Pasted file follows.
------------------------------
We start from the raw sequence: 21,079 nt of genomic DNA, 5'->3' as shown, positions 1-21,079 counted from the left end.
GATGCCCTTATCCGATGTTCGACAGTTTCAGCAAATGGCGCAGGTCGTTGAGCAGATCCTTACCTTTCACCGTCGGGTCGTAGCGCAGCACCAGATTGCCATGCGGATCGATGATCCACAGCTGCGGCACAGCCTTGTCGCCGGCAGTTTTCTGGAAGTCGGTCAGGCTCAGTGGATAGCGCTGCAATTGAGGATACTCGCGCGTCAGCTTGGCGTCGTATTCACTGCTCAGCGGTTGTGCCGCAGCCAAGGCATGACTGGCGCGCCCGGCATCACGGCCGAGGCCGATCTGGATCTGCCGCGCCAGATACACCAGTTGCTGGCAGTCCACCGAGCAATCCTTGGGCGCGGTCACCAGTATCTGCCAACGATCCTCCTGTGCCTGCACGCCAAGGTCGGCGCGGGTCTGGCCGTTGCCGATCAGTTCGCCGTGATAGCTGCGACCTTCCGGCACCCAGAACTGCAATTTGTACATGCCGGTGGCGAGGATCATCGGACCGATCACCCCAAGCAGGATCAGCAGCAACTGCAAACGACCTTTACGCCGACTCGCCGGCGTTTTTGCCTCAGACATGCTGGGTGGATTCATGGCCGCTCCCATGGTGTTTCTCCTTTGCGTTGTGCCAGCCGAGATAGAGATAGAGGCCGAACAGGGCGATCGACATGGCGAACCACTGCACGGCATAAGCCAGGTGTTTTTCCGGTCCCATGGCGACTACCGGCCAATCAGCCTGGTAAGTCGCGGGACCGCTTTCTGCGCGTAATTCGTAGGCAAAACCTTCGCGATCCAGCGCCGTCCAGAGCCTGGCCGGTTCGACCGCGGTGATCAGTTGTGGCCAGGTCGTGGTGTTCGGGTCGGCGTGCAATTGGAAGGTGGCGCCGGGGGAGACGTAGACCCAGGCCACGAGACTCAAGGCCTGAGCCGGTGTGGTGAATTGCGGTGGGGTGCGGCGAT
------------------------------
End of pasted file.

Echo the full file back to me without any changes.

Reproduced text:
We start from the raw sequence: 21,079 nt of genomic DNA, 5'->3' as shown, positions 1-21,079 counted from the left end.
GATGCCCTTATCCGATGTTCGACAGTTTCAGCAAATGGCGCAGGTCGTTGAGCAGATCCTTACCTTTCACCGTCGGGTCGTAGCGCAGCACCAGATTGCCATGCGGATCGATGATCCACAGCTGCGGCACAGCCTTGTCGCCGGCAGTTTTCTGGAAGTCGGTCAGGCTCAGTGGATAGCGCTGCAATTGAGGATACTCGCGCGTCAGCTTGGCGTCGTATTCACTGCTCAGCGGTTGTGCCGCAGCCAAGGCATGACTGGCGCGCCCGGCATCACGGCCGAGGCCGATCTGGATCTGCCGCGCCAGATACACCAGTTGCTGGCAGTCCACCGAGCAATCCTTGGGCGCGGTCACCAGTATCTGCCAACGATCCTCCTGTGCCTGCACGCCAAGGTCGGCGCGGGTCTGGCCGTTGCCGATCAGTTCGCCGTGATAGCTGCGACCTTCCGGCACCCAGAACTGCAATTTGTACATGCCGGTGGCGAGGATCATCGGACCGATCACCCCAAGCAGGATCAGCAGCAACTGCAAACGACCTTTACGCCGACTCGCCGGCGTTTTTGCCTCAGACATGCTGGGTGGATTCATGGCCGCTCCCATGGTGTTTCTCCTTTGCGTTGTGCCAGCCGAGATAGAGATAGAGGCCGAACAGGGCGATCGACATGGCGAACCACTGCACGGCATAAGCCAGGTGTTTTTCCGGTCCCATGGCGACTACCGGCCAATCAGCCTGGTAAGTCGCGGGACCGCTTTCTGCGCGTAATTCGTAGGCAAAACCTTCGCGATCCAGCGCCGTCCAGAGCCTGGCCGGTTCGACCGCGGTGATCAGTTGTGGCCAGGTCGTGGTGTTCGGGTCGGCGTGCAATTGGAAGGTGGCGCCGGGGGAGACGTAGACCCAGGCCACGAGACTCAAGGCCTGAGCCGGTGTGGTGAATTGCGGTGGGGTGCGGCGAT